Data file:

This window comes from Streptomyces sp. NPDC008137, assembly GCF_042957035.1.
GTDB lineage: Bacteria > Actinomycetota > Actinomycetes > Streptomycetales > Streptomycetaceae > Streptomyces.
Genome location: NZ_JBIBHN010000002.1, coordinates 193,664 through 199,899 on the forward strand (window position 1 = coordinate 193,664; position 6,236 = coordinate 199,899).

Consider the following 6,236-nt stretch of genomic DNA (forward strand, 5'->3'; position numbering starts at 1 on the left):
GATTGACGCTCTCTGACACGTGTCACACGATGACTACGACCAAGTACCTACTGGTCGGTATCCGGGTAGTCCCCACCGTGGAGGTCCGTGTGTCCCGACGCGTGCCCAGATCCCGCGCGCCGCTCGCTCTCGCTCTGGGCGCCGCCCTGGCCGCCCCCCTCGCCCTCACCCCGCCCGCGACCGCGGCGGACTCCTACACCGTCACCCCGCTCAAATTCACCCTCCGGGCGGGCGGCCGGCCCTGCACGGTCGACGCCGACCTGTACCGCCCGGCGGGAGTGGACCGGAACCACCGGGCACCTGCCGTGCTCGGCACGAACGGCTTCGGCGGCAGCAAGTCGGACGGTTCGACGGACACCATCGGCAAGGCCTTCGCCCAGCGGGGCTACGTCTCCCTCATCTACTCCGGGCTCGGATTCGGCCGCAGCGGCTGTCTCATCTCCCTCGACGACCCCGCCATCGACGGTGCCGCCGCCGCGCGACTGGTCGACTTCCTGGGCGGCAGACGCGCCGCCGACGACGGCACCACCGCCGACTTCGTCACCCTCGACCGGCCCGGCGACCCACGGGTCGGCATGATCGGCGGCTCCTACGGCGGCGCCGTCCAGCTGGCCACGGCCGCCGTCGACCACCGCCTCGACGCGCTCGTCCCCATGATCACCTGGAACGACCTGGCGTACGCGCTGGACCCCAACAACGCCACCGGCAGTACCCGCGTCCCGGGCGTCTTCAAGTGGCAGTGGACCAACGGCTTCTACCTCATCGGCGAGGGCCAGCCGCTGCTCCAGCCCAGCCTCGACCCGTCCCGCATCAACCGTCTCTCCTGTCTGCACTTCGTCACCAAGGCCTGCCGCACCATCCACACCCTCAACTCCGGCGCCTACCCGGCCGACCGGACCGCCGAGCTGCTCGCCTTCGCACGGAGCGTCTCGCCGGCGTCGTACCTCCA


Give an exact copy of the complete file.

This window comes from Streptomyces sp. NPDC008137, assembly GCF_042957035.1.
GTDB lineage: Bacteria > Actinomycetota > Actinomycetes > Streptomycetales > Streptomycetaceae > Streptomyces.
Genome location: NZ_JBIBHN010000002.1, coordinates 193,664 through 199,899 on the forward strand (window position 1 = coordinate 193,664; position 6,236 = coordinate 199,899).

Consider the following 6,236-nt stretch of genomic DNA (forward strand, 5'->3'; position numbering starts at 1 on the left):
GATTGACGCTCTCTGACACGTGTCACACGATGACTACGACCAAGTACCTACTGGTCGGTATCCGGGTAGTCCCCACCGTGGAGGTCCGTGTGTCCCGACGCGTGCCCAGATCCCGCGCGCCGCTCGCTCTCGCTCTGGGCGCCGCCCTGGCCGCCCCCCTCGCCCTCACCCCGCCCGCGACCGCGGCGGACTCCTACACCGTCACCCCGCTCAAATTCACCCTCCGGGCGGGCGGCCGGCCCTGCACGGTCGACGCCGACCTGTACCGCCCGGCGGGAGTGGACCGGAACCACCGGGCACCTGCCGTGCTCGGCACGAACGGCTTCGGCGGCAGCAAGTCGGACGGTTCGACGGACACCATCGGCAAGGCCTTCGCCCAGCGGGGCTACGTCTCCCTCATCTACTCCGGGCTCGGATTCGGCCGCAGCGGCTGTCTCATCTCCCTCGACGACCCCGCCATCGACGGTGCCGCCGCCGCGCGACTGGTCGACTTCCTGGGCGGCAGACGCGCCGCCGACGACGGCACCACCGCCGACTTCGTCACCCTCGACCGGCCCGGCGACCCACGGGTCGGCATGATCGGCGGCTCCTACGGCGGCGCCGTCCAGCTGGCCACGGCCGCCGTCGACCACCGCCTCGACGCGCTCGTCCCCATGATCACCTGGAACGACCTGGCGTACGCGCTGGACCCCAACAACGCCACCGGCAGTACCCGCGTCCCGGGCGTCTTCAAGTGGCAGTGGACCAACGGCTTCTACCTCATCGGCGAGGGCCAGCCGCTGCTCCAGCCCAGCCTCGACCCGTCCCGCATCAACCGTCTCTCCTGTCTGCACTTCGTCACCAAGGCCTGCCGCACCATCCACACCCTCAACTCCGGCGCCTACCCGGCCGACCGGACCGCCGAGCTGCTCGCCTTCGCACGGAGCGTCTCGCCGGCGTCGTACCTCCA